‘I don’t want to be Tamil and I don’t want to learn Tamil! No one knows what it is’, said my half-Tamil, half-German son a few years ago. ‘I am already learning two languages and if I learn a third, my head will burst’.
Thoughts ran through my head. ‘Is he being bullied at school? Did his friends say something? He is the only brown kid in his class… is he being whitewashed?’ I was distraught and frankly, did not expect myself to be in that situation.
When my son was born in 2012, I had assumed that he was going to embrace two cultures and grow up speaking 3 languages – English, Tamil and German. It was going to be very straightforward. I speak to him in Tamil, my husband speaks to him in German and he picks up English from daycare/school. Over time, I’ve realised how naïve I’d been.
Firstly, we live in a very white neighbourhood in Sydney, Australia where there is hardly any Tamil spoken around us. Secondly, all my family is back in Singapore – so I am sorely missing the family network to shoulder some of this massive responsibility. Thirdly, after having lived away from home for over 14 years, my default language is English. It is also the common language between my husband and I - and I find it incredibly difficult to be disciplined enough to switch back to Tamil when conversing with my son (plus, there was some really bad advice about dropping a language from some early childhood health professionals – but we will not go there).
Fast forward 3 years since that explosive conversation with my son… he LOVES his Tamil heritage. Perhaps, the past 3 years of indoctrination from me helped? He loves Tamil food and uses his hands to eat at every opportunity. We went to a Sri Lankan eatery in the western suburbs of Sydney once, and he asked the waiter if the food will be served on a banana leaf (it wasn’t, much to his disappointment). He loves wearing his veshti and jubba because ‘they are cool outfits’. And the list goes on…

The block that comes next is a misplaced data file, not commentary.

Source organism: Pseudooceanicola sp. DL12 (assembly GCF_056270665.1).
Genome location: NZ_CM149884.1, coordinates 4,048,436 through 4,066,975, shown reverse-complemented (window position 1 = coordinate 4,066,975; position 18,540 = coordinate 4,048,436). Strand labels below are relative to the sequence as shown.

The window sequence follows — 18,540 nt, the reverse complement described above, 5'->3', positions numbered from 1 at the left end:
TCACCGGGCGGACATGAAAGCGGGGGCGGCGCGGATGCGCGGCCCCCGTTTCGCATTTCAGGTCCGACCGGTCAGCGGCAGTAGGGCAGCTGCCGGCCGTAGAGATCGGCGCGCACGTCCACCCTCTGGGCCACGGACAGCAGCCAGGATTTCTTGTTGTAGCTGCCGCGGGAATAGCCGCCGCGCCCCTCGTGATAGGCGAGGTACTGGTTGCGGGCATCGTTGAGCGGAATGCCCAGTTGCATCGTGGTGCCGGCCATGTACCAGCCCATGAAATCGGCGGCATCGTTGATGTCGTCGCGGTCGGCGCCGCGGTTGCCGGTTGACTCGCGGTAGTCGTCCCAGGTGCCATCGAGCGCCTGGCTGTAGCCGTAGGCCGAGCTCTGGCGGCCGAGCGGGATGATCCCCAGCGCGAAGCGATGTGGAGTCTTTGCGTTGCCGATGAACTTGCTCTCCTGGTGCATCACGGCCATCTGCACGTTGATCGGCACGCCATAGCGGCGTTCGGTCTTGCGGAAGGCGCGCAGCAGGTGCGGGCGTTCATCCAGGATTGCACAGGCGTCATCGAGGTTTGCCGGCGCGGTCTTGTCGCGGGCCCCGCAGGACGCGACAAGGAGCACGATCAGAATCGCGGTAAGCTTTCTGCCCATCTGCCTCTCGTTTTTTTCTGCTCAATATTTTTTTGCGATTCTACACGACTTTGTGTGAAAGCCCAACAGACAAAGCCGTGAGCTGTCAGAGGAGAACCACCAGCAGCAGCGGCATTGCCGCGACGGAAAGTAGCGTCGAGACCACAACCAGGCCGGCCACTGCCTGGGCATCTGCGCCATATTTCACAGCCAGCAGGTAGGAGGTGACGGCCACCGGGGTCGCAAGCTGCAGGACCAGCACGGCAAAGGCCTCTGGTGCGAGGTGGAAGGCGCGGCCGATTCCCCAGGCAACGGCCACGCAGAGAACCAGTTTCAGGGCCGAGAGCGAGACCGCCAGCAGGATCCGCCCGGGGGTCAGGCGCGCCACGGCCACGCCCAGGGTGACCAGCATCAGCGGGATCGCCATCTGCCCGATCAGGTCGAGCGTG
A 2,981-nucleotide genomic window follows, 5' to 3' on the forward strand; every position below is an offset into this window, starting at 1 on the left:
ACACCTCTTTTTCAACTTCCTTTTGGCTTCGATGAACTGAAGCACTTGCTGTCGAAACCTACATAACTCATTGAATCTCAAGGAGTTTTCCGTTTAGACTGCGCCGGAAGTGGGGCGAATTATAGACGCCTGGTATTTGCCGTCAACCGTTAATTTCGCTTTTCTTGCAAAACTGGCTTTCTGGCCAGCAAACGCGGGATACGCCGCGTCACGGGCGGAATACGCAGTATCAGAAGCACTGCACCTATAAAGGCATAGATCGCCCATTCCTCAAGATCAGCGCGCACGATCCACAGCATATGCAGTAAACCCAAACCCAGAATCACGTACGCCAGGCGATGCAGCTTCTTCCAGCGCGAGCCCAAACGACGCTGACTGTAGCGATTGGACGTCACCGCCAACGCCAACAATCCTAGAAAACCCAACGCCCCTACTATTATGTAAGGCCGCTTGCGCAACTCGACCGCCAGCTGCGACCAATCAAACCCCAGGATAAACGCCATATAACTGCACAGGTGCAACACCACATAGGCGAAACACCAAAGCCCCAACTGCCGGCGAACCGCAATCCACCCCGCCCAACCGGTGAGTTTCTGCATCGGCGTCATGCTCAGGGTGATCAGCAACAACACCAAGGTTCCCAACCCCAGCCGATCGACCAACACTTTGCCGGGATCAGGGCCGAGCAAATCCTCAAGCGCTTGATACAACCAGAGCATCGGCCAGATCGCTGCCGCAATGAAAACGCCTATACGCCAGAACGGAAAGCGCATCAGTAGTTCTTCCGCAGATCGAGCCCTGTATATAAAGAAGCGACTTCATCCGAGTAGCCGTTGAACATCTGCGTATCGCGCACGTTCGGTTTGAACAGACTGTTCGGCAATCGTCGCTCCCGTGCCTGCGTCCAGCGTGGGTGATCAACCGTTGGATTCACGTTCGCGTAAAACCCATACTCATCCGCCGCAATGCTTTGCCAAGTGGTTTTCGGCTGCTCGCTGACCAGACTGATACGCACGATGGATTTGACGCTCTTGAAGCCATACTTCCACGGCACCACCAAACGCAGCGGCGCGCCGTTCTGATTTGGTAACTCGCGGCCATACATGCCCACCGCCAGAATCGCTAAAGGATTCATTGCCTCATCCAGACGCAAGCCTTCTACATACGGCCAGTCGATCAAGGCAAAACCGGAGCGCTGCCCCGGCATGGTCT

We are also getting a little better with the language. Both my kids have been going to Tamil language classes once a week for the last 3 years (yes, since that explosive conversation). It’s great for them to hear Tamil being spoken around them and to meet other Tamil children. But I will admit that it is still a bit of a struggle.
I have to make time for Tamil everyday with them – even on days when I am exhausted, even on days when we have gone through all the other ‘essential’ school homework and they don’t have the capacity for anything else. But there have been some positives through all this perseverance. They both speak and understand a little bit of the language. Recently, my son was even able to read simple Tamil books without any help from me (I was elated!).
Will my kids ever be fluent in my mother tongue? Will they be able to fully embrace their culture if they are not? Am I fighting a losing battle? I don’t know… But I will keep trying as much as I can even though it is one of the hardest things I have had to do as a mum. Because if I don’t try, I will never find out.
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